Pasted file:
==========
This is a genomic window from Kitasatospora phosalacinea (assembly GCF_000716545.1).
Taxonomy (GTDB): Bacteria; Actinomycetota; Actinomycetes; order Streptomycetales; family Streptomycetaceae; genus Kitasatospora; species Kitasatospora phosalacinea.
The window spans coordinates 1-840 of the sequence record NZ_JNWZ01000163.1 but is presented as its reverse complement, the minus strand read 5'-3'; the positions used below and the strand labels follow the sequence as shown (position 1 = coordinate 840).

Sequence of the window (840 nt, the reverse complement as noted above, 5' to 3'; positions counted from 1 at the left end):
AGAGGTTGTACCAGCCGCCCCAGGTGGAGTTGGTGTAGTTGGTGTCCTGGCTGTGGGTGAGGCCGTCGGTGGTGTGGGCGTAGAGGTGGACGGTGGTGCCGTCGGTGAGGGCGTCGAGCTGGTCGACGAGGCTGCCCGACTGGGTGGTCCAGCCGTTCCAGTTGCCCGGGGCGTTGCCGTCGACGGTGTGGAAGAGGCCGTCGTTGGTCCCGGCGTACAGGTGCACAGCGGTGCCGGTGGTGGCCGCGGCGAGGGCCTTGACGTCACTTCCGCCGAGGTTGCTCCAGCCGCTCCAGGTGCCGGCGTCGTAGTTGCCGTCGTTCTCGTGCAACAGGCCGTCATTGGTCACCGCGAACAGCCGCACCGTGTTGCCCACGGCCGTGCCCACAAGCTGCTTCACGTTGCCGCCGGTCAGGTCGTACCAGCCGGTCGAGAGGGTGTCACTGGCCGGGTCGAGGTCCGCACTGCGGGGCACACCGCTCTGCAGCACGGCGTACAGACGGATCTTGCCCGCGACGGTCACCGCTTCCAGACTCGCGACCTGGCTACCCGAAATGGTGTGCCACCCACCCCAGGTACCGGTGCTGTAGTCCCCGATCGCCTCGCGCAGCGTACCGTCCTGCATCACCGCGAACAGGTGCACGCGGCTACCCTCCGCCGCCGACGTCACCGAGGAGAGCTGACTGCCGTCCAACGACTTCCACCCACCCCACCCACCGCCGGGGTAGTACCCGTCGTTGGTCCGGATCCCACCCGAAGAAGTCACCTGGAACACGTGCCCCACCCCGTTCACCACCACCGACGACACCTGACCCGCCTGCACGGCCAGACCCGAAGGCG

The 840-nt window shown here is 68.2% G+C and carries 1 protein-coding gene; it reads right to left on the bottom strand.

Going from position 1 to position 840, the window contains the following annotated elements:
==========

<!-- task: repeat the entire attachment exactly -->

This is a genomic window from Kitasatospora phosalacinea (assembly GCF_000716545.1).
Taxonomy (GTDB): Bacteria; Actinomycetota; Actinomycetes; order Streptomycetales; family Streptomycetaceae; genus Kitasatospora; species Kitasatospora phosalacinea.
The window spans coordinates 1-840 of the sequence record NZ_JNWZ01000163.1 but is presented as its reverse complement, the minus strand read 5'-3'; the positions used below and the strand labels follow the sequence as shown (position 1 = coordinate 840).

Sequence of the window (840 nt, the reverse complement as noted above, 5' to 3'; positions counted from 1 at the left end):
AGAGGTTGTACCAGCCGCCCCAGGTGGAGTTGGTGTAGTTGGTGTCCTGGCTGTGGGTGAGGCCGTCGGTGGTGTGGGCGTAGAGGTGGACGGTGGTGCCGTCGGTGAGGGCGTCGAGCTGGTCGACGAGGCTGCCCGACTGGGTGGTCCAGCCGTTCCAGTTGCCCGGGGCGTTGCCGTCGACGGTGTGGAAGAGGCCGTCGTTGGTCCCGGCGTACAGGTGCACAGCGGTGCCGGTGGTGGCCGCGGCGAGGGCCTTGACGTCACTTCCGCCGAGGTTGCTCCAGCCGCTCCAGGTGCCGGCGTCGTAGTTGCCGTCGTTCTCGTGCAACAGGCCGTCATTGGTCACCGCGAACAGCCGCACCGTGTTGCCCACGGCCGTGCCCACAAGCTGCTTCACGTTGCCGCCGGTCAGGTCGTACCAGCCGGTCGAGAGGGTGTCACTGGCCGGGTCGAGGTCCGCACTGCGGGGCACACCGCTCTGCAGCACGGCGTACAGACGGATCTTGCCCGCGACGGTCACCGCTTCCAGACTCGCGACCTGGCTACCCGAAATGGTGTGCCACCCACCCCAGGTACCGGTGCTGTAGTCCCCGATCGCCTCGCGCAGCGTACCGTCCTGCATCACCGCGAACAGGTGCACGCGGCTACCCTCCGCCGCCGACGTCACCGAGGAGAGCTGACTGCCGTCCAACGACTTCCACCCACCCCACCCACCGCCGGGGTAGTACCCGTCGTTGGTCCGGATCCCACCCGAAGAAGTCACCTGGAACACGTGCCCCACCCCGTTCACCACCACCGACGACACCTGACCCGCCTGCACGGCCAGACCCGAAGGCG

The 840-nt window shown here is 68.2% G+C and carries 1 protein-coding gene; it reads right to left on the bottom strand.

Going from position 1 to position 840, the window contains the following annotated elements: